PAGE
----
An X-ray/CT scan of the lumbar spine revealed the destructive pathological changes in the intervertebral space as well as in the adjacent plates of the L3 and L4 (ventrally>dorsally) resulting in the segmental kyphosis in the segment L3/4 on the lateral view. The loss of the disc space L3/4, especially on the right side could be seen in the anteroposterior scans/radiographs.
Abnormal high calcium levels revealed an incidental parathyroid adenoma, which had to be removed surgically. Because of the additional surgery, the patient was discharged on day 27. On day 39, the patient presented himself in good health and pain-free to our outpatient clinic. Inflammation markers had normalized (CRP 2 mg/l, normal WBC count). A small residual abscess collection in the right psoas muscle was discovered on CT scan. The CT-scans and the standing X-rays of the lumbar spine showed no instability of the spine without any progression of the kyphotic deformity L3/L4. The antibiotics were switched to amoxicillin/clavulanate 1 g po 3 times daily for another 2 weeks, completing 6 weeks of the antibiotic treatment altogether. The patient presented himself to the last follow-up at day 95 in perfect shape, without any symptoms, and further changes in the lumbar spine X-rays [
There was no external immobilization of the spine during the whole duration of the treatment.
Cases of spondylodiscitis caused by Veillonella species are summarized in [
The first to report Veillonella spondylodiscitis was in 1983 Barnhart et al.[
Singh and Yu[
Another case presented by Kishen et al.[
In the previous four cases, surgical therapy had to be performed additionally to antibiotic treatment.
In the next six cases, stand-alone antibiotic therapy was sufficient to cure the patients completely.
Bongaerts et al.[
A source of infection could be identified in the previous three cases: In the first case, poor dental status with periodontitis was considered the entry point. In the second case, the colonoscopy with the rectal biopsy was suspected as the cause, and in the third case, it was traumatic dental dislodgement. On the other hand, three cases of healthy patients without the risk factors suffering the Veillonella spondylodiscitis have also been published. Isner-Horobeti et al. published the first such case.[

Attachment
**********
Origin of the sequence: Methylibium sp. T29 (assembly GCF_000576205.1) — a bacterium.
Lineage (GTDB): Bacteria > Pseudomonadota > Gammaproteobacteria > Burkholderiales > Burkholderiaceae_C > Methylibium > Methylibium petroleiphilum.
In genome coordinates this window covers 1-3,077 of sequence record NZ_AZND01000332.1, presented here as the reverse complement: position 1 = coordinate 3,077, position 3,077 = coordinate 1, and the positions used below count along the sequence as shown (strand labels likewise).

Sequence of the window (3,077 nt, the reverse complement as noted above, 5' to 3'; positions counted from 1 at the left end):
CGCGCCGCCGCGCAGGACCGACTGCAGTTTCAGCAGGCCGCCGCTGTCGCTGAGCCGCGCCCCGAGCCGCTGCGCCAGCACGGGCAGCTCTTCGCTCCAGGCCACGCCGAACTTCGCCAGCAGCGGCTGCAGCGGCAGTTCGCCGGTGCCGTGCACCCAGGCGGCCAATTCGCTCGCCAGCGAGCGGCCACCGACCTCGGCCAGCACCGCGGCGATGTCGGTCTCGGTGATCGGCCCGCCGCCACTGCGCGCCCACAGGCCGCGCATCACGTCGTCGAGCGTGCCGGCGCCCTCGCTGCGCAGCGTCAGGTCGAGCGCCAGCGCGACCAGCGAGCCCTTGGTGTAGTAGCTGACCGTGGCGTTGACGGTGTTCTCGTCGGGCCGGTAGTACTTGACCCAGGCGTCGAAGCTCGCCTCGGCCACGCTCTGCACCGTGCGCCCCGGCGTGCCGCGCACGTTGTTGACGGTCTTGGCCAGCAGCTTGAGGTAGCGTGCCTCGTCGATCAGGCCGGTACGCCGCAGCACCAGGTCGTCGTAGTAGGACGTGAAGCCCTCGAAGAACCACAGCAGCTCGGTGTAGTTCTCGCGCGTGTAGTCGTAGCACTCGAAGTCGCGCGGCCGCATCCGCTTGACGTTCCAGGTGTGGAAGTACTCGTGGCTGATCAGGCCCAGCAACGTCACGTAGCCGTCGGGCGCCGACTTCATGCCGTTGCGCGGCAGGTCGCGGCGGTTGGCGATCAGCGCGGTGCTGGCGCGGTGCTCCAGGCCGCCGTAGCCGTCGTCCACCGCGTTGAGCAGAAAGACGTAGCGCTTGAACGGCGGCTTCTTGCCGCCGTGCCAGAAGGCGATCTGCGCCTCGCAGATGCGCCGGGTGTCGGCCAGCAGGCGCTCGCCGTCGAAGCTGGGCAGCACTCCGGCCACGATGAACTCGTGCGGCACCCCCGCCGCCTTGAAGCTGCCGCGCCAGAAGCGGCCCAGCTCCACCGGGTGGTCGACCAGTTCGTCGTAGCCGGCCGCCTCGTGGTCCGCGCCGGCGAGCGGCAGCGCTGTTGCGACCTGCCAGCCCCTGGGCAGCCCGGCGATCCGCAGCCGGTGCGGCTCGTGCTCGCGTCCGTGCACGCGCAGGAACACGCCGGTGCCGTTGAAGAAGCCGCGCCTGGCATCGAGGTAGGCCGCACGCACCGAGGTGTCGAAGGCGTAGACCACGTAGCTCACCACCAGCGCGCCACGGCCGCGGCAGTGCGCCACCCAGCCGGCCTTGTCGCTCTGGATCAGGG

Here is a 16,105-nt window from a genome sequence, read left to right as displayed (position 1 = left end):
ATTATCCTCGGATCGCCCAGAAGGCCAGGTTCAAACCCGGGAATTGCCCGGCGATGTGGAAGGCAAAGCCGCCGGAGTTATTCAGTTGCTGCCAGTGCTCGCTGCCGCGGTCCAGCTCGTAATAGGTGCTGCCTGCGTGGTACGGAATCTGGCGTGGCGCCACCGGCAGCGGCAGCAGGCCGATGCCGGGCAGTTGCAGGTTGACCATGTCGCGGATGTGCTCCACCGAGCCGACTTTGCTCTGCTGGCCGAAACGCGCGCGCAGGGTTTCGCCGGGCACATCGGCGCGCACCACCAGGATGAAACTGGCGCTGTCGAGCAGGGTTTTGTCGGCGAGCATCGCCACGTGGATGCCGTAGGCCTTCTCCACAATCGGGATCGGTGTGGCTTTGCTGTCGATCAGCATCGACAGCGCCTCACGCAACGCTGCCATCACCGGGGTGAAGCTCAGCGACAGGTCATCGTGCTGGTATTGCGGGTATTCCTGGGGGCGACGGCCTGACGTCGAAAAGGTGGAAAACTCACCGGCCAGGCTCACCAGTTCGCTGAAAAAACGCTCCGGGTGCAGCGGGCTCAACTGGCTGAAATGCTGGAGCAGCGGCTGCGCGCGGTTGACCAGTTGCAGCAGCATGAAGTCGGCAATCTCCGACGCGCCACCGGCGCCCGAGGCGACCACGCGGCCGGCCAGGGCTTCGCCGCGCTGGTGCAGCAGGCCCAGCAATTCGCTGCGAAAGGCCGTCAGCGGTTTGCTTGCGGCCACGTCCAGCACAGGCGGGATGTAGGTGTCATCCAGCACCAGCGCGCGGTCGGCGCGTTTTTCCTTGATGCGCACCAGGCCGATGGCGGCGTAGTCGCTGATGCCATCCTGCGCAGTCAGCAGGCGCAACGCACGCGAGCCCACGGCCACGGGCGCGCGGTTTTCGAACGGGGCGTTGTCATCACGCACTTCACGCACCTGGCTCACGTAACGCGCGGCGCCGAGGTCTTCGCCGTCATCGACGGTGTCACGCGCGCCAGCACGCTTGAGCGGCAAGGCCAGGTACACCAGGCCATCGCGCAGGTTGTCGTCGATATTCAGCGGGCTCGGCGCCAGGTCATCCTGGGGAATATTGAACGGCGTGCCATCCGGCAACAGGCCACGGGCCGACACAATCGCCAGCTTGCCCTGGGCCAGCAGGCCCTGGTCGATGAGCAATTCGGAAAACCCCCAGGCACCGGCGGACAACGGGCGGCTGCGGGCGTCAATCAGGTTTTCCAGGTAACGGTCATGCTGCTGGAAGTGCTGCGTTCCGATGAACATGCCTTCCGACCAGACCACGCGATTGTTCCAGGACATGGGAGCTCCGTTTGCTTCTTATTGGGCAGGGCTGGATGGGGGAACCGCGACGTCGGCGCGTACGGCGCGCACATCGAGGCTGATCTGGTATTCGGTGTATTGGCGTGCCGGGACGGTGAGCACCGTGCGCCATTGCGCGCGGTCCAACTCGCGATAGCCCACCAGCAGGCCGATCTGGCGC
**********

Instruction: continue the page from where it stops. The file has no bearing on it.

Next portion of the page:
In five cases out of ten known in literature, the length of antibiotic therapy was 6 weeks. In other three cases, the length of the therapy was 11 or 12 weeks. In two cases, the length of the therapy was not specified. In all ten cases, the beta-lactam antibiotics in different grades were used, in one case in combination with the metronidazole.
We report a severe case of spondylodiscitis and abscess of the psoas muscle caused by V. parvula. To the best of our knowledge, this rare anaerobic pathogen has only been reported in ten further cases previously [
Once detected, the Veillonella species are mostly part of the polymicrobial processes or/and are often considered contamination and non-pathogenic.[
As the Veillonella grows slowly and under strictly anaerobic conditions, it can take 4–5 days until diagnosis and antibiotic resistance is done. Due to the lack of literature, there is no specific antibiotic strategy to treat the infection.
Veillonella species respond well to penicillin therapy and in vitro to cephalosporins, ceftriaxone, clindamycin, metronidazole, and chloramphenicol. On the other hand, the resistance was shown to vancomycin, tetracycline, aminoglycoside, and ciprofloxacin.[
Our patient was cured with a 6-week antibiotic therapy with beta-lactams. (Ceftriaxone+Metronidazol for 3 weeks, Amoxicillin/Clavulanate for 3 weeks). The same therapy approach was also reported by others. Thus, based on case reports and our experience we recommend treatment of spondylodiscitis caused by Veillonella species with betalactame plus beta-lactamase-inhibitor for 6 weeks.
The primary source of V. parvula in the presented case remains unclear as the patient had no risk factors or interventions performed (good dental status, no diabetes, good renal functions). As Veillonella is a pathogen from the gastrointestinal tract, source of seeding is suggested to be from the oral cavity or intestine. We advice on performing radiographs of the abdomen (CT-scan and colonoscopy) and visitation of a dentist to rule out malignancy other abscesses.
Even though this was also performed in our patient primary source could not be identified.
We present a case of spondylodiscitis caused by V. parvula with good clinical outcome. Surprisingly no risk factors and predispositions such as instrumentation or diseases of the digestive tract could be identified. We advise physicians to maintain a high level of suspicion when Veillonella is discovered on cultures or by PCR from biopsies. Treatment should contain a beta-lactam with beta-lactamase inhibitor or third-generation cephalosporine. Six weeks of treatment seem to be sufficient for the complete recovery of the patient.
The authors certify that they have obtained all appropriate patient consent.
There are no conflicts of interest.